Church is no place for fear

Church leaders can be both ordained and lay, both male and female (depending on the denomination). Some people think that the qualifications for church leaders recorded in the Apostle Paul’s First Letter to Timothy and his Letter to Titus were written only about men and apply only to men. All of the qualifications listed in 1 Timothy 3:1-7 and Titus 1:6-9, however, can be readily applied to both men and women.

Marg Mowczko, a theologian in Sydney, Australia, tells us this: Paul wanted church leaders to be people of honor and dignity. In the 1st century Mediterranean world, the honor-shame dynamic was a powerful force in society, and the conduct of individual members of a household directly affected the level of honor of the entire household. Paul wanted leaders with a level of moral integrity that was above reproach. He did not want church leaders who might bring dishonor, disrepute and shame on the church.

Today, 2,000 years after Paul, we continue to live in troubling times. Abuses in organized religion, whether sexual, financial, spiritual or otherwise, turn good people away from the church. We hear disturbing news in the media about the conduct of both clergy and lay leaders. The church should be a place of sanctuary, not a place where fear resides.

Church leaders are called to a higher standard, but they are also flesh and blood human beings. They experience joy, sorrow, guilt and grief just like everybody else. Expect your leaders to be compassionate shepherds. Love them and pray for them. God doesn’t call the qualified; He qualifies the called. As we enter this Lenten season, try to remember that.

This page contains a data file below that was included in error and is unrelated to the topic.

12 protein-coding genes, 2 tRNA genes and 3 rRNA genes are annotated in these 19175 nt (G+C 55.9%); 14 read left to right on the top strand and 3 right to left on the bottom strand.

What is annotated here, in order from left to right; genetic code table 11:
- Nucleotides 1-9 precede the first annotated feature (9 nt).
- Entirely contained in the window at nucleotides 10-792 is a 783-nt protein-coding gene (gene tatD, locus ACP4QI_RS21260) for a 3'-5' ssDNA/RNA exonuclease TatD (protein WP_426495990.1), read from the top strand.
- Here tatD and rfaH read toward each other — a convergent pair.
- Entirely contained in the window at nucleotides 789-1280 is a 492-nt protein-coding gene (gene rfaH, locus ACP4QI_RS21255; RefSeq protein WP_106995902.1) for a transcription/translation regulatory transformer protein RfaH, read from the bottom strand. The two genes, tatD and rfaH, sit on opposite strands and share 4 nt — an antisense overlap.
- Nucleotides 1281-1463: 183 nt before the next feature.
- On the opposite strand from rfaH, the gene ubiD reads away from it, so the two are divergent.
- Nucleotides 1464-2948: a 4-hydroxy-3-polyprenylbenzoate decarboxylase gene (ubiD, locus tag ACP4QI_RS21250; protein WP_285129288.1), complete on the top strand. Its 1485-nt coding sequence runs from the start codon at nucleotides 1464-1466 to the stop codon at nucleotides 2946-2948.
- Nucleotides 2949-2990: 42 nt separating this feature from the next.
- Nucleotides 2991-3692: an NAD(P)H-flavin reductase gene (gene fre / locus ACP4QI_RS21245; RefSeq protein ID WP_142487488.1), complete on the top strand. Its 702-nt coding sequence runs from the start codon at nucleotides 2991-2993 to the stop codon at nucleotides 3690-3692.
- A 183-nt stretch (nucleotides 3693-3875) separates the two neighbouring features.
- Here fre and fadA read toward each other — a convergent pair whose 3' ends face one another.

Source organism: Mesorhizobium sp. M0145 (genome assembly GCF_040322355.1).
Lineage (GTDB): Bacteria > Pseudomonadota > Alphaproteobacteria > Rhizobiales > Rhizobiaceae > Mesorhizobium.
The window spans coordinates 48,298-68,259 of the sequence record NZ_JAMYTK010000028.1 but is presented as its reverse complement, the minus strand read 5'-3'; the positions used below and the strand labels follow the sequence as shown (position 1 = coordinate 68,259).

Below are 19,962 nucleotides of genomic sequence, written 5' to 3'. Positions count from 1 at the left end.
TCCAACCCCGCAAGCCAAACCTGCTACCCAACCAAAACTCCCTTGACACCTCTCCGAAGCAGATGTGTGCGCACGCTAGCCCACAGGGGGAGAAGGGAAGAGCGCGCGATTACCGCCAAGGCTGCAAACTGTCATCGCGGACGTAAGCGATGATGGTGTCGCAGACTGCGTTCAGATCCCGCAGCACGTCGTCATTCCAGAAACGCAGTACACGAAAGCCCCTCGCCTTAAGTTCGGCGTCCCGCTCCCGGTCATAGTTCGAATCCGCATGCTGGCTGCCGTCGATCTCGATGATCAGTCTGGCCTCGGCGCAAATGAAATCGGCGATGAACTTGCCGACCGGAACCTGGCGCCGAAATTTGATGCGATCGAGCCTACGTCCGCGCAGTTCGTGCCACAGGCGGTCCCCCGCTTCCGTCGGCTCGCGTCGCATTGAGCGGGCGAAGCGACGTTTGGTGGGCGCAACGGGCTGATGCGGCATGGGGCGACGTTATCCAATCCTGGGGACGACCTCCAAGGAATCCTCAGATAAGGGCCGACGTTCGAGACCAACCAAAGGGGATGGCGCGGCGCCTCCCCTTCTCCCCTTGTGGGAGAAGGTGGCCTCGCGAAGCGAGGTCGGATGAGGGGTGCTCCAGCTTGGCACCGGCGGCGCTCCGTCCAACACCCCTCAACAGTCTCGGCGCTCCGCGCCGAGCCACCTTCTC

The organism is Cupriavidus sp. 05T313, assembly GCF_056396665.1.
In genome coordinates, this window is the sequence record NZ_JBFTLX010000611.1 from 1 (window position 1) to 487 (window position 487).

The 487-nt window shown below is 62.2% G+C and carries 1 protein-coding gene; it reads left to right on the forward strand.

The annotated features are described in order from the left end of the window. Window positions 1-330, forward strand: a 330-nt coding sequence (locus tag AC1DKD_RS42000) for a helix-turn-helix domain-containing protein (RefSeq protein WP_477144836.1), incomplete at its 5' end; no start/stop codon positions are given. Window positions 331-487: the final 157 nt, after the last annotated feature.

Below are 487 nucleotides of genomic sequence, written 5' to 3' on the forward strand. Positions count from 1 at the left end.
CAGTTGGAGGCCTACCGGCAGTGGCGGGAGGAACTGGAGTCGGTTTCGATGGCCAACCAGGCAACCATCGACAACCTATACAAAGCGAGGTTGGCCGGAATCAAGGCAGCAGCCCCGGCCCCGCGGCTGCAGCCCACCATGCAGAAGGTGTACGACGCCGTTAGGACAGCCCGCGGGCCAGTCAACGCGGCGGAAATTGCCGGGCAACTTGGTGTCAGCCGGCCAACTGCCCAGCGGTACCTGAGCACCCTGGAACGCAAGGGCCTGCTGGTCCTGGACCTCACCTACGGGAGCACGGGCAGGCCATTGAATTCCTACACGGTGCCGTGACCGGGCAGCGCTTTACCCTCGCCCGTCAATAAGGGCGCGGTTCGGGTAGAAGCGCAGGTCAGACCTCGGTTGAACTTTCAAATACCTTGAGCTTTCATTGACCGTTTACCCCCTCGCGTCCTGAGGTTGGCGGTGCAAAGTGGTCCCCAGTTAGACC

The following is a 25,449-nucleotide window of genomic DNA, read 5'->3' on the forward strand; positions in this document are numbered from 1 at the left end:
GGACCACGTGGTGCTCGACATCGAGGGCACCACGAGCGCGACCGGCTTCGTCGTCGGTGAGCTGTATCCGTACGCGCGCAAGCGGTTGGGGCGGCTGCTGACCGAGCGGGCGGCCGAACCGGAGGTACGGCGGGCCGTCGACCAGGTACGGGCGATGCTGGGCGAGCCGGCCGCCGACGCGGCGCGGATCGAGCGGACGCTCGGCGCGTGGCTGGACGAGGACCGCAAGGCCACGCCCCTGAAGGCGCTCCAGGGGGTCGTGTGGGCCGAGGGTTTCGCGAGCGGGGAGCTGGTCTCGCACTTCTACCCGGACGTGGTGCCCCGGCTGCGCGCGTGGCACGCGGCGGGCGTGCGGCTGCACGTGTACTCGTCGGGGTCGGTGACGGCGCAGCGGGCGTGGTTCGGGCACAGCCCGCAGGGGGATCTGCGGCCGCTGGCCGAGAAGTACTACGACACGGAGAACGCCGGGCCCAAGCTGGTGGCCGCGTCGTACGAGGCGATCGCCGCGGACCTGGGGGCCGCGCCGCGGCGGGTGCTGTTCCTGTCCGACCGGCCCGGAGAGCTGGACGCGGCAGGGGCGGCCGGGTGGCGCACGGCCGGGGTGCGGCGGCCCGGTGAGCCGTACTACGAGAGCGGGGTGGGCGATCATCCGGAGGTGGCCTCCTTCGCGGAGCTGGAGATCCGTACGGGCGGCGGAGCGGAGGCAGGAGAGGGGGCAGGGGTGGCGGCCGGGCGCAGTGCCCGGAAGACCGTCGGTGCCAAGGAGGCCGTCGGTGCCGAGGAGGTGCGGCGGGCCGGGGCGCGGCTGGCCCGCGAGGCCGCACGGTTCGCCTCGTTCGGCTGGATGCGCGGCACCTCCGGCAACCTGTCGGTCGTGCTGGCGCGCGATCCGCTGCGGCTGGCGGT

— Robert Fowler, St. Luke's Episcopal Church, Jacksonville


 

Leaders should not be proud

In The Message, a contemporary translation of the Bible, 1 Peter 5:1-14 gets right to the heart of the matter of the responsibility of leaders: “I have a special concern for you church leaders. I know what it is to lead. Here’s my concern: care for God’s flock with all the diligence of a shepherd. Not because you have to, but because you want to please God. Not calculating what you can get out of it, but acting spontaneously. Not bossily telling others what to do, but tenderly showing them the way. All of you, leaders and followers alike, are to be down to earth with each other, for God has had it with the proud, but takes delight in plain people. Be content with who you are, and don’t put on airs. God’s strong hand is on you; He’ll promote you at the right time. Keep a cool head. Stay alert. The Devil is poised to pounce. Keep your guard up. You’re not the only ones plunged into these hard times. It’s the same with Christians all over the world. So keep a firm grip on the faith.The suffering won’t last forever. It won’t be long before this generous God who has great plans for us in Christ — eternal and glorious plans they are! — will have you put together and on your feet for good. He gets the last word; yes, He does.”

— Beverly Mattox, Word Alive International Outreach

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